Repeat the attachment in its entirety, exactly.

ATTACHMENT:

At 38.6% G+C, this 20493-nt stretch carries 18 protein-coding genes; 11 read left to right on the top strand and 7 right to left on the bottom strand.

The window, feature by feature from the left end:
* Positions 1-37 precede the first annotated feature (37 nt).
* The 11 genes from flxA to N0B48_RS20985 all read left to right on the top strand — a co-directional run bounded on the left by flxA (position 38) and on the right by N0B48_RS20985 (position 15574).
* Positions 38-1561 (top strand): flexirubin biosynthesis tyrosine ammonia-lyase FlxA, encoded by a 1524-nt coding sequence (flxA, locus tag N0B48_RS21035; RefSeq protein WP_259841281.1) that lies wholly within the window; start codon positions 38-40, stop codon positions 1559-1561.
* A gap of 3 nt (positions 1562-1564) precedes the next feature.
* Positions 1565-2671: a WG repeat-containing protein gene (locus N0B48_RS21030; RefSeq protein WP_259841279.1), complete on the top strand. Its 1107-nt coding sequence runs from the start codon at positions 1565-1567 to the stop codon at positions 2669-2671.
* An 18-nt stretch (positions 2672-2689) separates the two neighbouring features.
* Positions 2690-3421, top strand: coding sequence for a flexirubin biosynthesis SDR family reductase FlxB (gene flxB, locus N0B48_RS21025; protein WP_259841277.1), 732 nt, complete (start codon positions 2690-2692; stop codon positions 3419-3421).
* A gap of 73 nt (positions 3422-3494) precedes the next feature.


At 38.6% G+C, this 20493-nt stretch carries 18 protein-coding genes; 11 read left to right on the top strand and 7 right to left on the bottom strand.

The window, feature by feature from the left end:
* Positions 1-37 precede the first annotated feature (37 nt).
* The 11 genes from flxA to N0B48_RS20985 all read left to right on the top strand — a co-directional run bounded on the left by flxA (position 38) and on the right by N0B48_RS20985 (position 15574).
* Positions 38-1561 (top strand): flexirubin biosynthesis tyrosine ammonia-lyase FlxA, encoded by a 1524-nt coding sequence (flxA, locus tag N0B48_RS21035; RefSeq protein WP_259841281.1) that lies wholly within the window; start codon positions 38-40, stop codon positions 1559-1561.
* A gap of 3 nt (positions 1562-1564) precedes the next feature.
* Positions 1565-2671: a WG repeat-containing protein gene (locus N0B48_RS21030; RefSeq protein WP_259841279.1), complete on the top strand. Its 1107-nt coding sequence runs from the start codon at positions 1565-1567 to the stop codon at positions 2669-2671.
* An 18-nt stretch (positions 2672-2689) separates the two neighbouring features.
* Positions 2690-3421, top strand: coding sequence for a flexirubin biosynthesis SDR family reductase FlxB (gene flxB, locus N0B48_RS21025; protein WP_259841277.1), 732 nt, complete (start codon positions 2690-2692; stop codon positions 3419-3421).
* A gap of 73 nt (positions 3422-3494) precedes the next feature.